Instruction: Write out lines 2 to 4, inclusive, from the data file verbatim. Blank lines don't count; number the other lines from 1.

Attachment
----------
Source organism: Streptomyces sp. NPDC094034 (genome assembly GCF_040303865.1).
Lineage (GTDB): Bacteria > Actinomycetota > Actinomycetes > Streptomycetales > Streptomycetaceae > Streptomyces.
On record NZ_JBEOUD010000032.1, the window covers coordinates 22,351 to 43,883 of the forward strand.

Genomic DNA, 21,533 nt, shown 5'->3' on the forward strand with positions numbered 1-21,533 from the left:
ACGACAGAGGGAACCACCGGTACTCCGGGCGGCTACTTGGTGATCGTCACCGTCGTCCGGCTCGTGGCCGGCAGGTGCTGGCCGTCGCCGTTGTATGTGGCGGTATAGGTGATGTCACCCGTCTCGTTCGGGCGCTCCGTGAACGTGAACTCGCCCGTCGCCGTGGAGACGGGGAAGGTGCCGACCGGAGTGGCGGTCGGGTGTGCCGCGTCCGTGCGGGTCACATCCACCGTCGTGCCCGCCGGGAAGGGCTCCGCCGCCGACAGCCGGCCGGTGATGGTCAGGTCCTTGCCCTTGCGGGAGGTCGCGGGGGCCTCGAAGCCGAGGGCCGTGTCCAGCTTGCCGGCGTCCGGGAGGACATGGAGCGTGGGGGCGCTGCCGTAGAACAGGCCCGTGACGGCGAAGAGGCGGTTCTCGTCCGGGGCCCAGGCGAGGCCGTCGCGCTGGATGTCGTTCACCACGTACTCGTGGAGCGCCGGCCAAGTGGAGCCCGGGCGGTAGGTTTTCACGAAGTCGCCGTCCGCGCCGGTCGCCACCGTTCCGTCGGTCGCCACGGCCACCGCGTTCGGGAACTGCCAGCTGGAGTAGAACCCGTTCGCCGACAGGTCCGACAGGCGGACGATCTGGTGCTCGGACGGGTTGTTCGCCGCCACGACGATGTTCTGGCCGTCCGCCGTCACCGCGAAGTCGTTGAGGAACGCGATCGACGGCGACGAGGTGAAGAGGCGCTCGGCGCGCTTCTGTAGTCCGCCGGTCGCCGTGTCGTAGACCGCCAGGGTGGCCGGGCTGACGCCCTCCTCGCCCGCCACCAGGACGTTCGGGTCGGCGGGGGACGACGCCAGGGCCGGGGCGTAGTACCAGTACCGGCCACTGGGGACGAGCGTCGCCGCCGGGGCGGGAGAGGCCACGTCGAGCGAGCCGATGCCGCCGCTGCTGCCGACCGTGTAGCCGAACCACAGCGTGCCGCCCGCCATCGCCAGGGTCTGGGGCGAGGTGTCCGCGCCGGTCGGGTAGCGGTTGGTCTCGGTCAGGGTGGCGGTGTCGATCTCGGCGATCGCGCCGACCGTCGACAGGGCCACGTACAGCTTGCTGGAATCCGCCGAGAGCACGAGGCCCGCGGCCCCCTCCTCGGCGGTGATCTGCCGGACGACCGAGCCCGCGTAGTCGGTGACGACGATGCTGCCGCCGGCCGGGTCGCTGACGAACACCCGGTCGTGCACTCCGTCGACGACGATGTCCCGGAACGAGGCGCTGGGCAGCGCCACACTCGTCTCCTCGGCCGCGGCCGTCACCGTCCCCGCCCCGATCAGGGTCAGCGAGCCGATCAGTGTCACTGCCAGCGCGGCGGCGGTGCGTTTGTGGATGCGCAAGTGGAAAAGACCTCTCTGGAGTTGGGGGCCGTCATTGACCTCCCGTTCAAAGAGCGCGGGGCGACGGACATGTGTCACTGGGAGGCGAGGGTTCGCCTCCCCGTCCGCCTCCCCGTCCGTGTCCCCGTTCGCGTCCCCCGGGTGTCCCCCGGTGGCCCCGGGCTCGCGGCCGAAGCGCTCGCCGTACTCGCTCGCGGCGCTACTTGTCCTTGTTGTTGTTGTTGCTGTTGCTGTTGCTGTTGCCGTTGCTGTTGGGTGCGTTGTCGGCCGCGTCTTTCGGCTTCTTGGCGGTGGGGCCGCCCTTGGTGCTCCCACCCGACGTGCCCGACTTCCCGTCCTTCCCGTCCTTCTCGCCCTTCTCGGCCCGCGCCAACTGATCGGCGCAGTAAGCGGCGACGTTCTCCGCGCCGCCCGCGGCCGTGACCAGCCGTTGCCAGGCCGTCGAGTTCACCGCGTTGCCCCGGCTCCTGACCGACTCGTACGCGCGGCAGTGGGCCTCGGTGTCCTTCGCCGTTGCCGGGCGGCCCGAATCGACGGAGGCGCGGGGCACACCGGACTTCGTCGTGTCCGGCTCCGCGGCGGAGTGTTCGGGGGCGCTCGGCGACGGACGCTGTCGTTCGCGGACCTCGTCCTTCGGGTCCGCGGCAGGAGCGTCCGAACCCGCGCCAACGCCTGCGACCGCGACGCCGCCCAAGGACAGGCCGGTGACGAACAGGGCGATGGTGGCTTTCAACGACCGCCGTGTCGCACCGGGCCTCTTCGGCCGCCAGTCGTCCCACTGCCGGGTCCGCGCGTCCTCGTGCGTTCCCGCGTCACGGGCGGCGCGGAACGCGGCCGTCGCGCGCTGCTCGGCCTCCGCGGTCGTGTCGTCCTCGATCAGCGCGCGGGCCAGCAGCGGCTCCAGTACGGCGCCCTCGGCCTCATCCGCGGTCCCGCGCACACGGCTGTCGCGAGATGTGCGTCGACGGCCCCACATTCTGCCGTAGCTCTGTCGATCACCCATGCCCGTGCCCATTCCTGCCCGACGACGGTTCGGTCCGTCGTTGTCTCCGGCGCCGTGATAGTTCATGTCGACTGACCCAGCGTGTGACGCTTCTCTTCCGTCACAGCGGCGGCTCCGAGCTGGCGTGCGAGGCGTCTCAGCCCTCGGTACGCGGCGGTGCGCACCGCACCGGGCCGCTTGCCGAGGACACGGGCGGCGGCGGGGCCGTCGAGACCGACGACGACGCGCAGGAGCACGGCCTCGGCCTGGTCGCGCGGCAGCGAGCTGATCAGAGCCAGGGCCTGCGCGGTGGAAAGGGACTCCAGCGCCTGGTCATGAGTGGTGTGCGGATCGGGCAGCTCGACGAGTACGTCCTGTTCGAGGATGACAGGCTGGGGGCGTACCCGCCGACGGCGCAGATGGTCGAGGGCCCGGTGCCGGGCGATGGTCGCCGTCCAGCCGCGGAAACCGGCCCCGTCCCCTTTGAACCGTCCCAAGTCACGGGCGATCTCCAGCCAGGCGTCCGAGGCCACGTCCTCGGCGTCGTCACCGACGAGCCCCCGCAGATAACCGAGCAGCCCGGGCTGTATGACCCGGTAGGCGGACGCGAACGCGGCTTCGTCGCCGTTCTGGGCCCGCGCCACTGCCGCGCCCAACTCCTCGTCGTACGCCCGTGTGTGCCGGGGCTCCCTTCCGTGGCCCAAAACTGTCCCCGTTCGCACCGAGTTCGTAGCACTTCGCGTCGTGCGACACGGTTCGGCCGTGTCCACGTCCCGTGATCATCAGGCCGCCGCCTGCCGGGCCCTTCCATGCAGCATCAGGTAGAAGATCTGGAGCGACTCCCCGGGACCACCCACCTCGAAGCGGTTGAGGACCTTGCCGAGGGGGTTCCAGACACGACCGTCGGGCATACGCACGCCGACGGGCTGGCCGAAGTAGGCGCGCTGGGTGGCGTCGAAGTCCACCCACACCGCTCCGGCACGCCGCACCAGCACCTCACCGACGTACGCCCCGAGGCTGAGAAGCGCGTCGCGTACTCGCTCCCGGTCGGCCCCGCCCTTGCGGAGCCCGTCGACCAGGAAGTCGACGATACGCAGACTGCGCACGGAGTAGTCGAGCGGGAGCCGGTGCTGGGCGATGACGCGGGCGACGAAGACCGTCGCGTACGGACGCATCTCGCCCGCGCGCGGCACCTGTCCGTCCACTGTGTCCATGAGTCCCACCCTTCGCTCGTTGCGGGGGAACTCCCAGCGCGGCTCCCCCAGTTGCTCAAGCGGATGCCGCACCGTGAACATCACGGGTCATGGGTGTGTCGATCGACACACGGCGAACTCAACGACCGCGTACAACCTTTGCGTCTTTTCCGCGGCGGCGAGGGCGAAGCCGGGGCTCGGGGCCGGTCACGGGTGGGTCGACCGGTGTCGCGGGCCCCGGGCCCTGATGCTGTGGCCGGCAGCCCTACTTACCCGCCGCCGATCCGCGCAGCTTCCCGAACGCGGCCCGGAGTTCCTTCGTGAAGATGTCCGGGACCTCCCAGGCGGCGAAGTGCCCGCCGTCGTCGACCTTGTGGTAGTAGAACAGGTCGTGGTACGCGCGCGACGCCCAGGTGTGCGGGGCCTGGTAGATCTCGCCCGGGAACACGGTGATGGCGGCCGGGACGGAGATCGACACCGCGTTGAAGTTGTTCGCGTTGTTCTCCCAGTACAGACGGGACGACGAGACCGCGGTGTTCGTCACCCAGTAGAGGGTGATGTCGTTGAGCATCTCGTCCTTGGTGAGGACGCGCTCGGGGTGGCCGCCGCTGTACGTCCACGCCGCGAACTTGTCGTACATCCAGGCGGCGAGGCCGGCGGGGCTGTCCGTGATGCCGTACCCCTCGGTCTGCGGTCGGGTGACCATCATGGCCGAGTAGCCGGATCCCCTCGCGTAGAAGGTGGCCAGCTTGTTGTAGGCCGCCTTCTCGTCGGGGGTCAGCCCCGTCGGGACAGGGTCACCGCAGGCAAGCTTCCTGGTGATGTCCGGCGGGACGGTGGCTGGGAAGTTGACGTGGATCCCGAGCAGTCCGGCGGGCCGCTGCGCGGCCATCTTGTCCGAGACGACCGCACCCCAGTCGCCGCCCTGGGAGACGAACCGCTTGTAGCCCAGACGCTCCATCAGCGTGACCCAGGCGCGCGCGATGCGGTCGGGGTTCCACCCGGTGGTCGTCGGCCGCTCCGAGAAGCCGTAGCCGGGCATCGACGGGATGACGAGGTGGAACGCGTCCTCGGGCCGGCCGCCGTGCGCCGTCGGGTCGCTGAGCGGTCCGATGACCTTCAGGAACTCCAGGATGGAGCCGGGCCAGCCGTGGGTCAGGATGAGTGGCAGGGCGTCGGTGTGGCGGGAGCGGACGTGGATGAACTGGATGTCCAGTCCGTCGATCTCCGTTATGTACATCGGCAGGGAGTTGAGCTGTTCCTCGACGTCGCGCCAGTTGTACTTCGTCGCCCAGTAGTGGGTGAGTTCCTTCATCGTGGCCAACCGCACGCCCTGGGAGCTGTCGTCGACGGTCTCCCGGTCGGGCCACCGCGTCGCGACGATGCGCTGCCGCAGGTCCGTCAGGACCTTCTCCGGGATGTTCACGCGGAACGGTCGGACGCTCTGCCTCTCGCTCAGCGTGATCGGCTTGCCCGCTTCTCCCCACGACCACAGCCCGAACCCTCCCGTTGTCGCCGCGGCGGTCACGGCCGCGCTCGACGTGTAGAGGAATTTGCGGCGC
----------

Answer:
Lineage (GTDB): Bacteria > Actinomycetota > Actinomycetes > Streptomycetales > Streptomycetaceae > Streptomyces.
On record NZ_JBEOUD010000032.1, the window covers coordinates 22,351 to 43,883 of the forward strand.

Genomic DNA, 21,533 nt, shown 5'->3' on the forward strand with positions numbered 1-21,533 from the left: